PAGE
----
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Ten More ERP Trends: Open Source and Pricing Pressures: Page 2

By Drew Robb     Feedback
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ERP Trends

Change management focus

Change management is becoming popular as a way to get in control of costs — and one which will affect the ERP sector. With a renewed focus on risk management in play, change management is being looked upon by some as the best approach to mitigating and managing implementation risk.

"Due to general anxiety and concerns about implementation risk, look for a greater focus on organizational change management to help mitigate risk," said Kimberling.


More ERP failures coming

Despite these much-needed steps, bad news is probably unavoidable. This will show up in the form of lawsuits and project cancelations. Kimberling believes that slim IT budgets will create a conflicting pressure to cut costs in the wrong places, which will lead to a greater rate of ERP failures.

"Companies will be faster to pull the plug on troubled projects and file ERP lawsuits against their vendors if needed," he said.


Vendor ERP Upgrades Are Coming

Another side current of the surge of interest in open source ERP will be a shift in operating basis by the big vendors like SAP and Oracle (NASDAQ: ORCL), and tier two providers as well. On top of price cuts, they will be assailed by a fresh batch of rivals touting the latest architectures. Therefore, some of the old ERP behemoths are going to be coming in for a facelift — and sooner rather than later.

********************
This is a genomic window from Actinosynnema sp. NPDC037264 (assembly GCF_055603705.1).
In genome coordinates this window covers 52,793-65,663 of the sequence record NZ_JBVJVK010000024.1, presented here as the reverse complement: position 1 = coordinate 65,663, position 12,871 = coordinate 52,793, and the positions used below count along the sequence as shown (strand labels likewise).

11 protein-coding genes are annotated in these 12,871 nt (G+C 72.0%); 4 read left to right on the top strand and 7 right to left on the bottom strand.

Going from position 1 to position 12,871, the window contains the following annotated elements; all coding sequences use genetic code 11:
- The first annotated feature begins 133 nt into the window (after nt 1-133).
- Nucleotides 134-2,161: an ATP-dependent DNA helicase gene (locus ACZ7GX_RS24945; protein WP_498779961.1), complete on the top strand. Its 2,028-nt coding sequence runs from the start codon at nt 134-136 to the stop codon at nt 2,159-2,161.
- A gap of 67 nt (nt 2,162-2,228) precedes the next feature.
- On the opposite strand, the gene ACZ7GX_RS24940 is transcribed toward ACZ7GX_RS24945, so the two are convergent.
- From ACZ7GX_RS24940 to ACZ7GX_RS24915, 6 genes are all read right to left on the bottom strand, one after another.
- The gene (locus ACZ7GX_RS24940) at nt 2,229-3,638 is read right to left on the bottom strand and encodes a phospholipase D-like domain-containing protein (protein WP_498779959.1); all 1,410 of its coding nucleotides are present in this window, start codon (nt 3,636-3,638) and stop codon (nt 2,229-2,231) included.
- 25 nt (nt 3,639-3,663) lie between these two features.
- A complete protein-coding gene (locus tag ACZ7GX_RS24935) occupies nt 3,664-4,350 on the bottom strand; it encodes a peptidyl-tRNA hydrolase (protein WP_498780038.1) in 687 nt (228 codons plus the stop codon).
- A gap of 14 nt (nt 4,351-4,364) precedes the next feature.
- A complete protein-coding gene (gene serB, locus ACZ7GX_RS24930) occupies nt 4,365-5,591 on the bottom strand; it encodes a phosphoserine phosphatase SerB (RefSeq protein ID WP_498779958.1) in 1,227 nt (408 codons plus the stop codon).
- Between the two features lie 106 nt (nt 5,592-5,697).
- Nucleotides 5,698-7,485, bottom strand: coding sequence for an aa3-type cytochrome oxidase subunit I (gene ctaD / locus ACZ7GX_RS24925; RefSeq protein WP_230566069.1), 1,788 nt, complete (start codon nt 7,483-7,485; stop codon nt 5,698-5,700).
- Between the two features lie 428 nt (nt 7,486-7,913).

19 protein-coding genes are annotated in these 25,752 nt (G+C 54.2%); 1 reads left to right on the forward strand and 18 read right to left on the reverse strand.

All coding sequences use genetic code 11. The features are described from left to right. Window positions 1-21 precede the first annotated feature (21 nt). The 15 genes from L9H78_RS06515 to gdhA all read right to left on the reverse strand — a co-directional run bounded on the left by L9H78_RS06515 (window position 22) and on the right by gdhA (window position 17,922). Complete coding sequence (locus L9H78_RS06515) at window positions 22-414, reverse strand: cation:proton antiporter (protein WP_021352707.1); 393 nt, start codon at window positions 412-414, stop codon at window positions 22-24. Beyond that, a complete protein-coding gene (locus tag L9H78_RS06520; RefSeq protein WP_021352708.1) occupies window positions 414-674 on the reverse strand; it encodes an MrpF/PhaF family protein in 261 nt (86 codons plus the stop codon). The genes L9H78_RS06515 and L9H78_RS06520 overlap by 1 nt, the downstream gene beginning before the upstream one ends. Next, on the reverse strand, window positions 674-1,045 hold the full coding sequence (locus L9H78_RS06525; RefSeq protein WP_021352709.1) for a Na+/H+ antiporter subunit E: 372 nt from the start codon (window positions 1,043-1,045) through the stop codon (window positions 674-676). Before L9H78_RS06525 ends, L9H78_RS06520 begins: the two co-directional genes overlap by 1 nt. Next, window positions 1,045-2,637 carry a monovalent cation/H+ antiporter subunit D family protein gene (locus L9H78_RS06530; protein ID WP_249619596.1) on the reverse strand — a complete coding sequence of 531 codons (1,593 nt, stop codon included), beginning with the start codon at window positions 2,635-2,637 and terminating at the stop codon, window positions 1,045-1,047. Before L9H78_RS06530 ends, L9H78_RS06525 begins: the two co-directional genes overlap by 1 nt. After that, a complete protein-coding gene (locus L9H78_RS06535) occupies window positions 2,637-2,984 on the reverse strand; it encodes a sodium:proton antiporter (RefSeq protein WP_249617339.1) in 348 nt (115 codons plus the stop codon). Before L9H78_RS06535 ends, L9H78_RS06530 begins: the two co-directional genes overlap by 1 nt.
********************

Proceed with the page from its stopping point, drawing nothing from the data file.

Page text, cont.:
Kisker explains that over the past three decades, ERP has transitioned through several cycles to the point that it is now considered a mature market. But open source has upset the applecart and is the vanguard of a new wave of innovation. Consequently, many companies are looking for next-generation ERP solutions that have new capabilities and are easy to use and deploy.

"ERP vendors need to enhance their solutions based on new open architectures to meet increasing market requirements, secure their market position, and unlock further ERP market potential," said Kisker.


Light in sight

There is light at the end of the tunnel, though. Open source rivals, price cuts, lawsuits and project cancellations won't be enough to kill off the major ERP players, by any means.

"Signs in the latter half of 2010 pointed to increasing IT spending and pent-up demand for enterprise systems, which is likely to continue into 2011," said Kimberling. "This should give software vendors increased confidence to hold the line on software pricing, invest more in R&D, and provide more product enhancements. ERP vendors will get their mojo back."


Small business surge

It isn't the large enterprises, though, who could be the salvation of a stalled ERP market. Kimberling thinks heavy adoption at SMBs could resurrect sales and restore investor confidence.

"SMBs will look to enterprise software to provide their business foundations for growth," he said. "However, they aren't likely to have the capital funds for heavy up-front costs, so they will likely look more to SaaS ERP and CRM systems."


This article was originally published on January 27, 2011
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